SHEBOYGAN—Approaching the twilight of his career, this PGA Championship could be as special as any major Steve Stricker has played.
There might be no greater sentimental favorite for the season's final major at Whistling Straits in Wisconsin, the state where Stricker was born and raised and refuses to leave except when work takes him around the country and the world.
PGA Tour commissioner Tim Finchem referred to Stricker and his wife, Nicki, as “two of our favorite people.” It a familiar comment when it comes to Stricker, not only for what he has done on the golf course but the respect he has earned off it.
A 12-time winner on tour since turning pro in 1990, Stricker has been ranked as high No. 2 in the world. He was once a regular on the Ryder Cup and Presidents Cup teams.
But Stricker has struggled this season, his third playing a reduced schedule that allows him to spend more time with family.
Stricker, 48, has missed the cut twice in eight tournaments this year. His best finish was 27th at the Crowne Plaza Invitational at Colonial in May. He was 28th at the Masters. He is ranked 133rd in the world.
Stricker is eight months removed from surgery for a bulging disk in his lower back that was causing recurring hip problems. He said he has played a little less this year as a precaution.
“It's been a weird season. Back surgery in December—I'm nursing that along,” Stricker said in a recent phone interview. “I feel like I'm getting back to 100 percent strength.”
It hasn't slowed him down off the course.
In June, his dream of bringing a regular tour stop back to Wisconsin came true when Finchem and the PGA finalized plans to bring the Champions Tour to the University of Wisconsin's University Ridge Course in Madison starting in June 2016.
Stricker will serve as host of the American Family Insurance Championship, which will be held about 28 miles northwest of his hometown of Edgerton. Stricker now lives in Madison.
He'll be eligible for the tournament in two years, when he turns 50. But when asked, Stricker said he doesn't view this year's PGA Championship as a swan song appearance in a major.
“I'm trying to feel a little bit better and stronger every time I play,” Strickler said.
There should be plenty of people rooting for him at Whistling Straits, both inside the clubhouse and outside the ropes. His down-to-earth demeanor was born out of a small-town upbringing in a community to which he still is attached.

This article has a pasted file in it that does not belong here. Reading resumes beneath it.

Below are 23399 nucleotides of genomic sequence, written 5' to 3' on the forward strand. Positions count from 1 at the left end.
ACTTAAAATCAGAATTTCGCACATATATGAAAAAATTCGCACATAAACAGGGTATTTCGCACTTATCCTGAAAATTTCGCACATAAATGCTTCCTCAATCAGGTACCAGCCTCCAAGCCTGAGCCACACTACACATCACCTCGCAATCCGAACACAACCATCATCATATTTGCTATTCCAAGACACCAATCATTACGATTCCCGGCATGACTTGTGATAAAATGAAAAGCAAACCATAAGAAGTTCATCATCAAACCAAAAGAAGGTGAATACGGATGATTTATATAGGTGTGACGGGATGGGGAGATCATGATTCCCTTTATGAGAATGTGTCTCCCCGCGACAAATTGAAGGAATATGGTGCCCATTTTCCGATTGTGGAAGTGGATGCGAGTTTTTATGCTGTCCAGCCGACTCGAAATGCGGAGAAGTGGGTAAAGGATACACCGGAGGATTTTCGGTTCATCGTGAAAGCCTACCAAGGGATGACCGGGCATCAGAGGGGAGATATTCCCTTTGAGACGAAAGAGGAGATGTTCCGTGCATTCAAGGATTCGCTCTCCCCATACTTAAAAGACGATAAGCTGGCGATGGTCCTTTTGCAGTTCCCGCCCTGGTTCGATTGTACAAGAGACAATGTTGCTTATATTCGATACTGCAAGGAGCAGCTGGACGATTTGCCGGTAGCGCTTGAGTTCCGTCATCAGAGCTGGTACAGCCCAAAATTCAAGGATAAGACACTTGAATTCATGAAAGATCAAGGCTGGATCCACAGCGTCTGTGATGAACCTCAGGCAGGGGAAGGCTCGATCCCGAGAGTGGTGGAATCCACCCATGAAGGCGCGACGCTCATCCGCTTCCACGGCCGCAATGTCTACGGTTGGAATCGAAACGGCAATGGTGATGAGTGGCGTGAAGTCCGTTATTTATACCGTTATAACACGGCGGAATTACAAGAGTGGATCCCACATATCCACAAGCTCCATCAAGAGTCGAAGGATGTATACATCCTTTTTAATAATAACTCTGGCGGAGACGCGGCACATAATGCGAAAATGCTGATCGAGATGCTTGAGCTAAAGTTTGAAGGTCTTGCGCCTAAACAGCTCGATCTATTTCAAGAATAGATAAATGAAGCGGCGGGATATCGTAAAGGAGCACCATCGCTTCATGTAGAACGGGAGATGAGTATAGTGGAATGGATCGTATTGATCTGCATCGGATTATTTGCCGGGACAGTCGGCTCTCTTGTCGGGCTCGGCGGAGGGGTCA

“I think everyone loves someone that's humble. His actions speak,” University of Wisconsin athletic director Barry Alvarez said.
Several years ago, Stricker's parents toured Edgerton Community Outreach, which was starting a capital campaign. Soon afterward, executive director Sarah Williams received a call.
It was Stricker—not a representative or someone from his foundation—on the phone.
“I was like, 'This is nuts,'” Williams said in recounting the call. In Edgerton, Stricker is about as close as it comes to being a celebrity.
Stricker became the honorary chair of the capital campaign and was “relatively hands-on through the whole process,” Williams said. His foundation donated $50,000, and Stricker made a personal $25,000 gift. It was a huge boost for a small nonprofit needing more space.
“Just a humble, gracious person that really has a heart to give back,” Williams said.
With a pretty good memory, too.
Joe Stadler, executive director of the Wisconsin PGA, played junior tournaments with Stricker. He probably met Stadler's parents when he was 15, Stadler recalled.
Time passed. Stadler and Stricker hadn't seen each other in “who knows how long,” Stadler said, when Stricker was playing at the Greater Milwaukee Open, a tour stop that ended in 2009. Stadler's parents were watching at the 18th hole.
“And the first GMO he played on, when he finished on 18, he walked up and said 'Hi' to Mr. and Mrs. Stadler,” Joe Stadler said. “And they're like, 'I can't believe he remembered us.'”
These days, Stricker is home more, spending more time with his wife and two daughters thanks to his reduced schedule.
This upcoming week, the focus returns to the course—with everyone from home watching.